Production notes for "Sexton Blake & The Orford Oysters"
What an autumn this has been. "David Copperfield" broke every record we had set, with capacity audiences at almost every venue on tour, a never-ending series of enthusiastic reviews and a flood of letters from people saying how much they had enjoyed the production. The cast, basking in this attention, and with the added bonus of a particularly mild autumn, left on the high note of selling out the Theatre Royal, Bury St Edmunds. We are now looking seriously at the prospect of remounting the show for a national tour, if we can attract interest and money from outside the region.
The follow on from this is an even brisker booking period for "Sexton Blake and the Orford Oysters", our eighth Christmas show at the Sir John Mills Theatre. By the time we open we will have sold about 75% of our tickets, another record.
Sexton Blake has offered a different challenge to us this year, being an all action hero, boasting feats of great derring-do rather than the cerebral eccentricities of a Holmes or Wimsey. Eileen Ryan, who has written the show, and whom some may remember as the car-owner Mercy and archeologist Dorothy in the last two Christmas shows, has had to dig hard to root our Blake's unique Boys Own style qualities.
The biggest problem has been coping with the changes to wartime Orford where the castle was out of bounds and local boats forbidden to be used. However, not to be denied two of Orford's great characteristics, we have sneaked our characters past the barbed wire into the castle and allowed our fisherman one secret trip up the creek! We have set the play in the late months of 1940, after the Battle of Britain and as rumours of German spies were beginning to escalate. There is one major cheat we have to admit to. The WAAFs didn't actually arrive on to the Island until 1943, but for the sake of balancing out the roles we have speeded up the time scale!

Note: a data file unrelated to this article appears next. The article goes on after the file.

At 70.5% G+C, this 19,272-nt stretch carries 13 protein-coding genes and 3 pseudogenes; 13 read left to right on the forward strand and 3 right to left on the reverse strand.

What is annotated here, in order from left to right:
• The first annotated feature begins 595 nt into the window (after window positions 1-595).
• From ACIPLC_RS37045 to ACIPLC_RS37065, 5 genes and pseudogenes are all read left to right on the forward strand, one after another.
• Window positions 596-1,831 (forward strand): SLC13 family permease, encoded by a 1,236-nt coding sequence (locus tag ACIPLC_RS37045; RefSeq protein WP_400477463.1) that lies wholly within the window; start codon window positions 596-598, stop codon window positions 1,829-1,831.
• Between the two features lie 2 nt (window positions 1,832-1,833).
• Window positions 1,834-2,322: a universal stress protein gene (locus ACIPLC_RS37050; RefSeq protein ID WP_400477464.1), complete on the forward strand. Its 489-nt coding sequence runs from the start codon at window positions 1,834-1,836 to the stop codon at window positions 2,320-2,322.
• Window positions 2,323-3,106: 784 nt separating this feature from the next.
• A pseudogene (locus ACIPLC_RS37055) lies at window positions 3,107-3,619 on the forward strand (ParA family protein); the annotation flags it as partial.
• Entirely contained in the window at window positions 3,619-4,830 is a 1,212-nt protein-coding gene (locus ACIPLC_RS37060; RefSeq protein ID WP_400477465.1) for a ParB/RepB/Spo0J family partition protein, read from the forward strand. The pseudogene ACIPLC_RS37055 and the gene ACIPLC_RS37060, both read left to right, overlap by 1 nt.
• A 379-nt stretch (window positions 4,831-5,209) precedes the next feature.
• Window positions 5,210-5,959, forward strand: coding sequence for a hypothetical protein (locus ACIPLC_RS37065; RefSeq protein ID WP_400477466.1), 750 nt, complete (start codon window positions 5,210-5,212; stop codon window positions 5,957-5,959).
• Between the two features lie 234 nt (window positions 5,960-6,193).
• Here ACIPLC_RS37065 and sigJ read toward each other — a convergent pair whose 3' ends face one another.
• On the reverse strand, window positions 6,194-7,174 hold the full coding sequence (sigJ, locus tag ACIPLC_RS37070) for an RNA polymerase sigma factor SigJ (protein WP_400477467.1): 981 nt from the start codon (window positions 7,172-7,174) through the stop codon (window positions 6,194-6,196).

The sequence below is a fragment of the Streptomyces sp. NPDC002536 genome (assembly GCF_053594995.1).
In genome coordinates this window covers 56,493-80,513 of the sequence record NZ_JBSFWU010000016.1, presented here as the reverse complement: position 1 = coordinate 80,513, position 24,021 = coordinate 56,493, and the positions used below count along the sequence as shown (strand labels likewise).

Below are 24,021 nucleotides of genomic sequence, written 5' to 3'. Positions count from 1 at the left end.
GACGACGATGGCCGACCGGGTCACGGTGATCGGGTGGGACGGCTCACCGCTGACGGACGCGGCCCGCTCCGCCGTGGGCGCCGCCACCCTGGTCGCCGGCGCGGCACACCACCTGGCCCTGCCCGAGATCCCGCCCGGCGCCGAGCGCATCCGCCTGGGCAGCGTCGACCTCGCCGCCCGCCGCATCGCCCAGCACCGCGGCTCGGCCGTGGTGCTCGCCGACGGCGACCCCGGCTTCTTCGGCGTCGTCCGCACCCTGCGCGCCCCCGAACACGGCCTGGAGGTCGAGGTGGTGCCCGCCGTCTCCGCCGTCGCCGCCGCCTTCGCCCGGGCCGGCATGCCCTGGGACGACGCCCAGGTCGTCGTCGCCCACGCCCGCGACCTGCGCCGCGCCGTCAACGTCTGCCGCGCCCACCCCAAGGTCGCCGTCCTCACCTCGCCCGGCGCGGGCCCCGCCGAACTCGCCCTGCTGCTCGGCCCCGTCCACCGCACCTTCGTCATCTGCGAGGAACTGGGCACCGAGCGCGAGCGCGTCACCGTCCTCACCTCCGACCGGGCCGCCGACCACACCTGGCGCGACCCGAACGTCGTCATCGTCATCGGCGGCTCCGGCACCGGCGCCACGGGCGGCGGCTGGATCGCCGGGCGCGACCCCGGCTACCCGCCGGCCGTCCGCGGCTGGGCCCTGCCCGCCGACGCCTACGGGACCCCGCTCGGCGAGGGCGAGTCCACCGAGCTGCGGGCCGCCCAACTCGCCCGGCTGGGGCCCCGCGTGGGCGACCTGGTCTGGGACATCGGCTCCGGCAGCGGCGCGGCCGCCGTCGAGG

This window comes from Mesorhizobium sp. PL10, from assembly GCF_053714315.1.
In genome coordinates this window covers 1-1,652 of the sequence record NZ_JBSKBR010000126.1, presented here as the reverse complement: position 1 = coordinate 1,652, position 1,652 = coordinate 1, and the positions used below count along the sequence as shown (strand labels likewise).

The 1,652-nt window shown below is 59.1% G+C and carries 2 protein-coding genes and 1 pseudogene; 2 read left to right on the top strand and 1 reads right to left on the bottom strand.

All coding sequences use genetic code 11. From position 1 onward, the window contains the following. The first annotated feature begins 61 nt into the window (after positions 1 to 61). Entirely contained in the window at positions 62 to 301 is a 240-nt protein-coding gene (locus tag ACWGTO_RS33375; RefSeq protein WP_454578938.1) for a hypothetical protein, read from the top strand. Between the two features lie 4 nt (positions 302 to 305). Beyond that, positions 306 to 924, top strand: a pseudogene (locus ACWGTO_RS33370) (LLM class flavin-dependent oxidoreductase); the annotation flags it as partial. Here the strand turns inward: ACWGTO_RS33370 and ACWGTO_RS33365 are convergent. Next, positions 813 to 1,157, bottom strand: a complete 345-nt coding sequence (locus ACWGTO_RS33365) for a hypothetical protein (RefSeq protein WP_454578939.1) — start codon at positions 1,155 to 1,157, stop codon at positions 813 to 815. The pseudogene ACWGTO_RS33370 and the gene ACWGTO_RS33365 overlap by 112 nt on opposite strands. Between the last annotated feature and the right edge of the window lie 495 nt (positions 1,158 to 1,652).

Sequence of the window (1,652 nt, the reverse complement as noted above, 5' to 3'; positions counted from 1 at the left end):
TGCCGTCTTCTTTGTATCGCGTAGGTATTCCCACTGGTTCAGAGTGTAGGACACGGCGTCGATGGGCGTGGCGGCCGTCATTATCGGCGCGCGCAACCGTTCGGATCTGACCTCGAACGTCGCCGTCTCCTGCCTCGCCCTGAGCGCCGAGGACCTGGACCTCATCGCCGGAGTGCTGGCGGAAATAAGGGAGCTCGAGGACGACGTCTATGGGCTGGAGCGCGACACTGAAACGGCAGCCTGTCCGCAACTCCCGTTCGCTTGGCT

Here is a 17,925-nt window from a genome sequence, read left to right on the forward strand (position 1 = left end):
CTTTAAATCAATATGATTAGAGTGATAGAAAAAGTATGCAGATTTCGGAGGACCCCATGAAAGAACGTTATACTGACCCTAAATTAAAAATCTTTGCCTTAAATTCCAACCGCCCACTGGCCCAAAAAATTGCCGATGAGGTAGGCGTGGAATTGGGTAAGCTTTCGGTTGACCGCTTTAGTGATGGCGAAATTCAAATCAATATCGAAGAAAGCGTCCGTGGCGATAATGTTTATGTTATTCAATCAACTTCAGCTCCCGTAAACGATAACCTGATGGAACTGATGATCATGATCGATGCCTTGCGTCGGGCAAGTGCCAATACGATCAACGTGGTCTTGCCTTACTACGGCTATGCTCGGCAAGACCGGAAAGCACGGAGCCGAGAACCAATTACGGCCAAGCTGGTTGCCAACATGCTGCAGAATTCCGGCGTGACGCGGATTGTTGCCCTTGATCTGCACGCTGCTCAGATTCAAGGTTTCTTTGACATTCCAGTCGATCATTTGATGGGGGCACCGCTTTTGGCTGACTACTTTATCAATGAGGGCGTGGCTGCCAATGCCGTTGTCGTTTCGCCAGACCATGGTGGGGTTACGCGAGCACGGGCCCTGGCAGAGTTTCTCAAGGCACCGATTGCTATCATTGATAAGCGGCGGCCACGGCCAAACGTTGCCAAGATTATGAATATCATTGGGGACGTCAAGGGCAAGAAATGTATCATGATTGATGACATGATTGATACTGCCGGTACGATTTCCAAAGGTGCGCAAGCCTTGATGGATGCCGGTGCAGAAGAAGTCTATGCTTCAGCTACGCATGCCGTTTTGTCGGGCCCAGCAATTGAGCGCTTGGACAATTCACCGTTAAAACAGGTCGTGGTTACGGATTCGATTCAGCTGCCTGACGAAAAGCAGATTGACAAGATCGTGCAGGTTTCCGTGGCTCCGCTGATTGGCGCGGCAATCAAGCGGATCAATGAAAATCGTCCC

You will be pleased to hear that our "cushion fund" last year was so successful that we exceeded our target of £450. We were enormously encouraged by the willingness with which people gave a little extra for this added benefit and are actively considering what to do with the extra money. We feel it should go on making your future visits to the Sir John Mills Theatre even more pleasant and convenient. Perhaps you would like to make some suggestions (a cooling system, do I hear someone shout?). If you have any ideas please contact us.
Something else you may be able to contribute is stories about your local fields. I am currently writing our forthcoming play "Fields" which will be touring village and town halls from February to May 1996. I need any local stories or traditions you know about to feed into my research and into the actual play. If you know of any particularly interesting field names and their possible origins, then please write to me at Eastern Angles, or give the office a ring and leave your number for me to get back to you.
Looking even further ahead, our project show about the original Royal House of the East Angles, the Wuffing Kings who were buries at Sutton Hoo, is beginning to take shape. Planned for Spring 1997, it will also be an opportunity to celebrate fifteen years of Eastern Angles.
It will be created for performance in specially adapted venues, perhaps a large deserted warehouse or aircraft hanger where we can genuinely re-create the fire and water ceremonies that marked the early culture of the Anglo-Saxon kings! We are looking for such a venue in each of the counties we visit: Suffolk, Norfolk, Cambridgeshire and Essex. Ideally they should be close to main roads, be of sound structure and able to host the large audience numbers we hope to attract for this extravaganza. We expect to have to provide electricity and want to bring in raked seating and facilities for about 300 people. If you know of anywhere, please contact us as soon as possible.
Ivan Cutting - Artistic Director